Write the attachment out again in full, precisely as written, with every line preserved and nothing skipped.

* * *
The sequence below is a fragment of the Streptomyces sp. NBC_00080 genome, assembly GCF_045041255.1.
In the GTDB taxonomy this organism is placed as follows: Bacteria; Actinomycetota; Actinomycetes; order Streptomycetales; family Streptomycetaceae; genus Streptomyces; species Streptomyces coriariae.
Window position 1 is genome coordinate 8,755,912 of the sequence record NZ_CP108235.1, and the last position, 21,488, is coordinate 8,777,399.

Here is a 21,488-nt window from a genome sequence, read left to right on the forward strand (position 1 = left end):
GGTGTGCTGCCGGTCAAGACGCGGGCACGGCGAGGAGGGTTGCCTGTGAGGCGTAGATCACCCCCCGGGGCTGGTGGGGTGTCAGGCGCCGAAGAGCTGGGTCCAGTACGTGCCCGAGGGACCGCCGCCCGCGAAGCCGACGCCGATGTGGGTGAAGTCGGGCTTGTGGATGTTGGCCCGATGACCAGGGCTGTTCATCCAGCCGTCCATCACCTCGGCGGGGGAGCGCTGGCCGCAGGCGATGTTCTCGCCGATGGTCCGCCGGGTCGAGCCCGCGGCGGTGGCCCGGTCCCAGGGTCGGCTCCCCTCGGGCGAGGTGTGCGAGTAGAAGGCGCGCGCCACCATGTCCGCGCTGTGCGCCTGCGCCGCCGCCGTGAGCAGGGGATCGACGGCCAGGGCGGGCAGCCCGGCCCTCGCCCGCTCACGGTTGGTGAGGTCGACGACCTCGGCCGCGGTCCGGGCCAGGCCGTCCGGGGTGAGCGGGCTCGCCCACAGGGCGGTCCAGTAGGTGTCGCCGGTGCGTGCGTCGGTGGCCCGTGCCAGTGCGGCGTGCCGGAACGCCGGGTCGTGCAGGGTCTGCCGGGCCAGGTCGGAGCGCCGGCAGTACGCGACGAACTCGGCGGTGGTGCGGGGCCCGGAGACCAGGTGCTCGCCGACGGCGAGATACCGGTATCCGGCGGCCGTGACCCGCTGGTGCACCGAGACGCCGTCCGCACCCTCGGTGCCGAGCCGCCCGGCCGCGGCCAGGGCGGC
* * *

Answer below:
The sequence below is a fragment of the Streptomyces sp. NBC_00080 genome, assembly GCF_045041255.1.
In the GTDB taxonomy this organism is placed as follows: Bacteria; Actinomycetota; Actinomycetes; order Streptomycetales; family Streptomycetaceae; genus Streptomyces; species Streptomyces coriariae.
Window position 1 is genome coordinate 8,755,912 of the sequence record NZ_CP108235.1, and the last position, 21,488, is coordinate 8,777,399.

Here is a 21,488-nt window from a genome sequence, read left to right on the forward strand (position 1 = left end):
GGTGTGCTGCCGGTCAAGACGCGGGCACGGCGAGGAGGGTTGCCTGTGAGGCGTAGATCACCCCCCGGGGCTGGTGGGGTGTCAGGCGCCGAAGAGCTGGGTCCAGTACGTGCCCGAGGGACCGCCGCCCGCGAAGCCGACGCCGATGTGGGTGAAGTCGGGCTTGTGGATGTTGGCCCGATGACCAGGGCTGTTCATCCAGCCGTCCATCACCTCGGCGGGGGAGCGCTGGCCGCAGGCGATGTTCTCGCCGATGGTCCGCCGGGTCGAGCCCGCGGCGGTGGCCCGGTCCCAGGGTCGGCTCCCCTCGGGCGAGGTGTGCGAGTAGAAGGCGCGCGCCACCATGTCCGCGCTGTGCGCCTGCGCCGCCGCCGTGAGCAGGGGATCGACGGCCAGGGCGGGCAGCCCGGCCCTCGCCCGCTCACGGTTGGTGAGGTCGACGACCTCGGCCGCGGTCCGGGCCAGGCCGTCCGGGGTGAGCGGGCTCGCCCACAGGGCGGTCCAGTAGGTGTCGCCGGTGCGTGCGTCGGTGGCCCGTGCCAGTGCGGCGTGCCGGAACGCCGGGTCGTGCAGGGTCTGCCGGGCCAGGTCGGAGCGCCGGCAGTACGCGACGAACTCGGCGGTGGTGCGGGGCCCGGAGACCAGGTGCTCGCCGACGGCGAGATACCGGTATCCGGCGGCCGTGACCCGCTGGTGCACCGAGACGCCGTCCGCACCCTCGGTGCCGAGCCGCCCGGCCGCGGCCAGGGCGGC